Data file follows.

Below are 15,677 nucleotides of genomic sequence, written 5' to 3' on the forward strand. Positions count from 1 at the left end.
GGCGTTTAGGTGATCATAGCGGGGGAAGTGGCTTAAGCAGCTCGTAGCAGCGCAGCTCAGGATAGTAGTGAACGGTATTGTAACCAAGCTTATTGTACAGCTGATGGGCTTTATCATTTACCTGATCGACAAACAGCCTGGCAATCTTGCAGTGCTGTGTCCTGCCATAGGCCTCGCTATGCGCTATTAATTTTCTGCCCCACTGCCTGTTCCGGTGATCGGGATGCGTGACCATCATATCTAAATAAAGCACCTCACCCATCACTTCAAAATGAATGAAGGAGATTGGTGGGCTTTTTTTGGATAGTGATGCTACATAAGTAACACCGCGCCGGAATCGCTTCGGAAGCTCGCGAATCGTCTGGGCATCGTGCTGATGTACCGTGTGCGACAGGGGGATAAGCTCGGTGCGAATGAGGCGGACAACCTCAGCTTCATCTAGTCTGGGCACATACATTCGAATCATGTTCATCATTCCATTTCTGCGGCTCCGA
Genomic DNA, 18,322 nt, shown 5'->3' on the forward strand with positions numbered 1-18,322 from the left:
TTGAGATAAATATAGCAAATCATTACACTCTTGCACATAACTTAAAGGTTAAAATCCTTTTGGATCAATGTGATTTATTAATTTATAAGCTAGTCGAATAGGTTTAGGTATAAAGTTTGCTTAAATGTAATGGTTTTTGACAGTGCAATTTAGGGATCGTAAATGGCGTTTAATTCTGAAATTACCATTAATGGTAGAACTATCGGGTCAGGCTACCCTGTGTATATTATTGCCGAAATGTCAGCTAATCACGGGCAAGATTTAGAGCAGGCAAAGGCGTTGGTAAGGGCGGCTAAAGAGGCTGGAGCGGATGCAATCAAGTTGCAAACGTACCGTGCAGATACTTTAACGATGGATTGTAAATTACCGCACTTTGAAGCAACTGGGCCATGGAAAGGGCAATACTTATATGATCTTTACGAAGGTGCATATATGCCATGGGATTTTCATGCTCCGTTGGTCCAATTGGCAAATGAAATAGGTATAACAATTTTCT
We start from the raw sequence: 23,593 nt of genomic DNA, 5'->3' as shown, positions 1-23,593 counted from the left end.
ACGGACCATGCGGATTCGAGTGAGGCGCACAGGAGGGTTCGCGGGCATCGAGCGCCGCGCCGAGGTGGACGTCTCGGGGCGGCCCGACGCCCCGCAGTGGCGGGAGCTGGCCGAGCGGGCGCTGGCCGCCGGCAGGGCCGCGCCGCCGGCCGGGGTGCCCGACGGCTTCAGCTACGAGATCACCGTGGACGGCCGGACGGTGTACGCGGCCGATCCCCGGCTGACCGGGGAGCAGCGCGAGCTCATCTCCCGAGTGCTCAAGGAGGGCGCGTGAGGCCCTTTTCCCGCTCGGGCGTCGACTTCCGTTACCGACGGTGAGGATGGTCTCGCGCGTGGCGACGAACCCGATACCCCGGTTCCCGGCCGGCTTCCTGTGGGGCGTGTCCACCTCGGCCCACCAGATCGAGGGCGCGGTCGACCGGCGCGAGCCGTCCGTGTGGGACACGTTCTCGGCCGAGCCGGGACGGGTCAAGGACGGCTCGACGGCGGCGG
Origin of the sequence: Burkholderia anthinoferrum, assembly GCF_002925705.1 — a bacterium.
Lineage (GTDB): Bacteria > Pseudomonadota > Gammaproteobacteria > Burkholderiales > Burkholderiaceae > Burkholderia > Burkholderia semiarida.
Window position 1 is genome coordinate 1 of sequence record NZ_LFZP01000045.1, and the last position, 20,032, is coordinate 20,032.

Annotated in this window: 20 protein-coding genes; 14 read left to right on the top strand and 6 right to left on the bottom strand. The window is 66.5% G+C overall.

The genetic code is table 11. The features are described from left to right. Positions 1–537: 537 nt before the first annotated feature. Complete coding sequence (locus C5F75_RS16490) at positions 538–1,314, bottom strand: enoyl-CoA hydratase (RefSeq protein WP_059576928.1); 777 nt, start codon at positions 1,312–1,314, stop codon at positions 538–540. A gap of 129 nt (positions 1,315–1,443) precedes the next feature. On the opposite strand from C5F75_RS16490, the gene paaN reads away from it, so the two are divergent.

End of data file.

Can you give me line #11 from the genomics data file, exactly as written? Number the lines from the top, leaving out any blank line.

The genetic code is table 11. The features are described from left to right. Positions 1–537: 537 nt before the first annotated feature. Complete coding sequence (locus C5F75_RS16490) at positions 538–1,314, bottom strand: enoyl-CoA hydratase (RefSeq protein WP_059576928.1); 777 nt, start codon at positions 1,312–1,314, stop codon at positions 538–540. A gap of 129 nt (positions 1,315–1,443) precedes the next feature. On the opposite strand from C5F75_RS16490, the gene paaN reads away from it, so the two are divergent.